Hearing loss is typically accepted as just a normal part of getting older: as we get older, we begin to hear things a little less clearly. Perhaps we need to ask people to speak up or repeat themselves when they talk. Perhaps the volume on our TV keeps going up. We may even discover that we’re becoming forgetful.
Loss of memory is also often seen as a standard part of aging because the senior population is more prone to Alzheimer’s and dementia than the younger population. But is it possible that there’s a connection between the two? And could it be possible to maintain your mental health and treat hearing loss at the same time?
The link between cognitive decline and hearing loss
Mental decline and dementia aren’t typically associated with hearing loss. Nevertheless, the link is very clear if you look in the right places: studies show that there is a substantial risk of developing Alzheimer’s disease and other dementia-like conditions if you also suffer from hearing loss – even at fairly low levels of hearing impairment.
Mental health issues such as anxiety and depression are also fairly prevalent in people who suffer from hearing loss. The key here is that hearing loss, mental health problems, and cognitive decline all impact our ability to socialize.
Why is cognitive decline affected by hearing loss?
While there is no concrete finding or definitive proof that hearing loss causes cognitive decline and mental health problems, there is some link and several clues that experts are looking at. They believe two main scenarios are responsible: the inability to interact socially and your brain working overtime.
Studies have shown that depression and anxiety are often the result of loneliness. And people are not as likely to socialize with other people when they cope with hearing loss. Many people with hearing loss find it’s too difficult to carry on conversations or can’t hear well enough to enjoy things like going to the movies. Mental health problems can be the result of this path of isolation.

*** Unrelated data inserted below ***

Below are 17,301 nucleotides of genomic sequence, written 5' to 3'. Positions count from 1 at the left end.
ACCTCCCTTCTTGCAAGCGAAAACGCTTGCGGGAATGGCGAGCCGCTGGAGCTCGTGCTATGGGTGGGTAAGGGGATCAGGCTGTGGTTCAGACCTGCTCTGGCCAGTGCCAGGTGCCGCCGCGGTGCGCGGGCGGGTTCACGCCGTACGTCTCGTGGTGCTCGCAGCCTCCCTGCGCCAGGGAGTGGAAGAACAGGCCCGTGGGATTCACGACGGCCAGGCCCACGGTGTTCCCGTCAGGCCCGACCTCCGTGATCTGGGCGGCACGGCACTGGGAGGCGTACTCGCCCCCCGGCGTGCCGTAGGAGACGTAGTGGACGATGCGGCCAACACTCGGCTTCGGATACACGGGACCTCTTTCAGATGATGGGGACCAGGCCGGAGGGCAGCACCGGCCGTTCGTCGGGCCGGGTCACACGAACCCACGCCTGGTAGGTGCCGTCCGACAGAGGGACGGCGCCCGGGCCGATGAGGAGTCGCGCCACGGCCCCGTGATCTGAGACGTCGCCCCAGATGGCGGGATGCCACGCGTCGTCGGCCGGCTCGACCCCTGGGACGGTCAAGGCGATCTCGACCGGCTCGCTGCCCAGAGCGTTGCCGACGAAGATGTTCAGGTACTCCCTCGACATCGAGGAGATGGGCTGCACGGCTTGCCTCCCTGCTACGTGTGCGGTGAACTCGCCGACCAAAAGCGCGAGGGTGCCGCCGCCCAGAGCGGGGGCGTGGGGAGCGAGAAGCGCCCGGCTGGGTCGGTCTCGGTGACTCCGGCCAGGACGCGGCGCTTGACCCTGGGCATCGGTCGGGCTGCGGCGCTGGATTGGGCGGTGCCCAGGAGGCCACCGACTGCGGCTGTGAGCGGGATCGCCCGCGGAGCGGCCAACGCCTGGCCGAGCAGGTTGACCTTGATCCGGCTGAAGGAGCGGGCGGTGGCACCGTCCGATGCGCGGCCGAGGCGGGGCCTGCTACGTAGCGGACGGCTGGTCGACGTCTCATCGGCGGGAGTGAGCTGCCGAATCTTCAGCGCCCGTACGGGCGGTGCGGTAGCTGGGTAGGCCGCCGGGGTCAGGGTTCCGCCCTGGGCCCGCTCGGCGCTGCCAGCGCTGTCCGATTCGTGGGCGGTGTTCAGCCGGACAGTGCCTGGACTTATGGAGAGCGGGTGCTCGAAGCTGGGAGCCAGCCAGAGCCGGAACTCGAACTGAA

Studies have also revealed that when somebody has hearing loss, the brain has to work overtime to compensate for the diminished stimulation. Ultimately, the part of the brain responsible for other tasks, like holding memories, has to use some of its resources to help the part of the brain responsible for hearing. This overworks the brain and causes cognitive decline to set in much faster than if the brain was able to process sounds normally.
Using hearing aids to stop mental decline
The first line of defense against mental health problems and cognitive decline is hearing aids. When patients use hearing aids to deal with hearing loss, studies have revealed that they were at a decreased risk of dementia and had increased cognitive function.
We would see fewer cases of cognitive decline and mental health problems if more people would just wear their hearing aids. Between 15% and 30% of people who need hearing aids actually use them, which accounts for between 4.5 million and 9 million people. Almost 50 million people cope with dementia as reported by the World Health Organization estimates. If hearing aids can lower that number by even just a couple of million people, the quality of life for many individuals and families will improve exponentially.
Are you ready to improve your hearing and protect your memory at the same time? Contact us today and schedule a consultation to find out if hearing aids are right for you and start moving toward better mental health.
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